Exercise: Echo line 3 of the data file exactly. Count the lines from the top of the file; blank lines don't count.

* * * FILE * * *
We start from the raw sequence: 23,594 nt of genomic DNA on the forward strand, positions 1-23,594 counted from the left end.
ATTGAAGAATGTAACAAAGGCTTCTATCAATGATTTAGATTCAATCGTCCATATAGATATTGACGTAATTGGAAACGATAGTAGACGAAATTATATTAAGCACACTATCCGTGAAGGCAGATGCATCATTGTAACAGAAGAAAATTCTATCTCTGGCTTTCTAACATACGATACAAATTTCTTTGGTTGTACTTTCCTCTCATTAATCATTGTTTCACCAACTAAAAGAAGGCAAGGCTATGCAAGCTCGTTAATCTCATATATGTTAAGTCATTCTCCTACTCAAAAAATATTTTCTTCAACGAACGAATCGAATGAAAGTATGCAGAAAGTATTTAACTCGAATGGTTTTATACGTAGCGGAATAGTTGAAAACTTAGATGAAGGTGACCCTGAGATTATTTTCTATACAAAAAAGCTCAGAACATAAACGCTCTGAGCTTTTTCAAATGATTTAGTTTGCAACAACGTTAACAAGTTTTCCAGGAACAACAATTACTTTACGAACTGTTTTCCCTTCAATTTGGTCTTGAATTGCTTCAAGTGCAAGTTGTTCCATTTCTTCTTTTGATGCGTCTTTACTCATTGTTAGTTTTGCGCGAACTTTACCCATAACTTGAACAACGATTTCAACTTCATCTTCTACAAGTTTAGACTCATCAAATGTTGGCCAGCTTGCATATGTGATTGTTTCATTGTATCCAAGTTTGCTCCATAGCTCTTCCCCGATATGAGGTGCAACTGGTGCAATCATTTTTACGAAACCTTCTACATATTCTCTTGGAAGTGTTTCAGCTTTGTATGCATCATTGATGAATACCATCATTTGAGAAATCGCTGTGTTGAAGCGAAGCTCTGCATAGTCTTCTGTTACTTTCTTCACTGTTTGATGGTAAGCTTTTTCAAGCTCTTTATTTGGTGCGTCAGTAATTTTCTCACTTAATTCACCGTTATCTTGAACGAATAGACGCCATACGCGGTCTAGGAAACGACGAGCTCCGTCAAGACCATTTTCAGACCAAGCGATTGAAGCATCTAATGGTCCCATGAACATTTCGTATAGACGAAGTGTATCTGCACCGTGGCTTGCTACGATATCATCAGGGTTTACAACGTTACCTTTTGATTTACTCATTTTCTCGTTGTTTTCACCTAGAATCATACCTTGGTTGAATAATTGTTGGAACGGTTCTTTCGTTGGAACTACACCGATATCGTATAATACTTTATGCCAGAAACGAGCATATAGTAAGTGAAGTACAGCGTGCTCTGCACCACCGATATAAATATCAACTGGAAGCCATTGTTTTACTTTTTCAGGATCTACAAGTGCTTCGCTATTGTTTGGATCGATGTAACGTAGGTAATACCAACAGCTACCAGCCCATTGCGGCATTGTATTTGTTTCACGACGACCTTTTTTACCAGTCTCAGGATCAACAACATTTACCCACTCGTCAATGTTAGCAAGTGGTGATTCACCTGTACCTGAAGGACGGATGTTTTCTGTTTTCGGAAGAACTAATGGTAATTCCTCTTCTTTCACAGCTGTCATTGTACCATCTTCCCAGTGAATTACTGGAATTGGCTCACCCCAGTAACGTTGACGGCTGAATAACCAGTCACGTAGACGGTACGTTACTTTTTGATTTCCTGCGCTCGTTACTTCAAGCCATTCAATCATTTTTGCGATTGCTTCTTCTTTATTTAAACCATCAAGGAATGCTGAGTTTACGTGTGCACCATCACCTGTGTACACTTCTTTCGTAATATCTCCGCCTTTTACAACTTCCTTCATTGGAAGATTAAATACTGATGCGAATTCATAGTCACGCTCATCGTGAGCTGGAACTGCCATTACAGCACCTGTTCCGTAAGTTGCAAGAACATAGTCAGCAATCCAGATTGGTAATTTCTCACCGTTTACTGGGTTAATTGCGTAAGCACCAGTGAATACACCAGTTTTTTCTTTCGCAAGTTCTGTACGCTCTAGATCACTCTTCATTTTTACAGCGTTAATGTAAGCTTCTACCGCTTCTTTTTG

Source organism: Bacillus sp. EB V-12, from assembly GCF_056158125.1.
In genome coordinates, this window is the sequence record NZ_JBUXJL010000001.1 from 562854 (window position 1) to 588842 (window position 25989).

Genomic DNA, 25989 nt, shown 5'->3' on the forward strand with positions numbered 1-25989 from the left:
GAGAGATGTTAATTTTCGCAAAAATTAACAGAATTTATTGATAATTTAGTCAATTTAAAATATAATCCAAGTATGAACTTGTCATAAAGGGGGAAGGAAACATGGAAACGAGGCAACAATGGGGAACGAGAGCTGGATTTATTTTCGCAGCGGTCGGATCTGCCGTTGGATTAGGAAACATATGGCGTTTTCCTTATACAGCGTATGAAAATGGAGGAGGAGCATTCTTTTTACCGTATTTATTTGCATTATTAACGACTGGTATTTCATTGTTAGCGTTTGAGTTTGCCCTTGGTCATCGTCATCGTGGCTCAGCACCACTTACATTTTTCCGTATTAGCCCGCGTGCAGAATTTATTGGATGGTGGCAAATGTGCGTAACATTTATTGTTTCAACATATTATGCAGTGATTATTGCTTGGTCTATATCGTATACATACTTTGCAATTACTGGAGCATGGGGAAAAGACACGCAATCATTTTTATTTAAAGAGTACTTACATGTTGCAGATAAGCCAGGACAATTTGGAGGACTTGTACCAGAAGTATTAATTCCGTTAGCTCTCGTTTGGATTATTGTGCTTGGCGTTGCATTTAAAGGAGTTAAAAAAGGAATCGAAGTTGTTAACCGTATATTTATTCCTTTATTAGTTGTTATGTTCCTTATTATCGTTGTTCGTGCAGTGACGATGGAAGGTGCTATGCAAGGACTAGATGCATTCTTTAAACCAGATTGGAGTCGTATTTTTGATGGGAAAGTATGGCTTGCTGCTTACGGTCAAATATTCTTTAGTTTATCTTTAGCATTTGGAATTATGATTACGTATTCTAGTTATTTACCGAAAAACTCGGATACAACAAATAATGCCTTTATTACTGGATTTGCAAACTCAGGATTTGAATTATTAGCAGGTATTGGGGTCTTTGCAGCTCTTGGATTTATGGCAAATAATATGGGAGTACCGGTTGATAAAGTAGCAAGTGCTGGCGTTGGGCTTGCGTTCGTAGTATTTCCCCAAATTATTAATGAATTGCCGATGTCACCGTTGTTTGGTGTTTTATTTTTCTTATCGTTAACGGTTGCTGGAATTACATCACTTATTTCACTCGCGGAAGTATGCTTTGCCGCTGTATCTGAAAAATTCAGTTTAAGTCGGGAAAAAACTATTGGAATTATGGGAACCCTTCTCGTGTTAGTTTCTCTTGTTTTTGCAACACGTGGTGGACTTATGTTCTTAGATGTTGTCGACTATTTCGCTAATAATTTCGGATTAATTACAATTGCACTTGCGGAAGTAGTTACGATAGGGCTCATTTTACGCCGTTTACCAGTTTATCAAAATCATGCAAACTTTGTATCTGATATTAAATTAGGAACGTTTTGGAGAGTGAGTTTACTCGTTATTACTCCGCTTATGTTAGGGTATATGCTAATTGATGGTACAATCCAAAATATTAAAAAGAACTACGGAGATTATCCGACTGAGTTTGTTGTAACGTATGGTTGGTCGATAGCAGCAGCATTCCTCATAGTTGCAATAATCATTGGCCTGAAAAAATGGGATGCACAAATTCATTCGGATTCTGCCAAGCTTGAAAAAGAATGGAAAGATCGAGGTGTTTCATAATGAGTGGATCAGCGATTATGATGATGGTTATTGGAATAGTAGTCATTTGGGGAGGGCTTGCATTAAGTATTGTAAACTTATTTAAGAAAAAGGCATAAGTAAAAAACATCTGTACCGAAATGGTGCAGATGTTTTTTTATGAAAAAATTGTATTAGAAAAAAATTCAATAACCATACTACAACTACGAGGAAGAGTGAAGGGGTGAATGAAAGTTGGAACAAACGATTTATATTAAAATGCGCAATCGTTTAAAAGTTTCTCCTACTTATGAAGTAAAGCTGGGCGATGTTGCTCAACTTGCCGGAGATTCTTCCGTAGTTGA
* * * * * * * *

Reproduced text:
Source organism: Bacillus sp. EB V-12, from assembly GCF_056158125.1.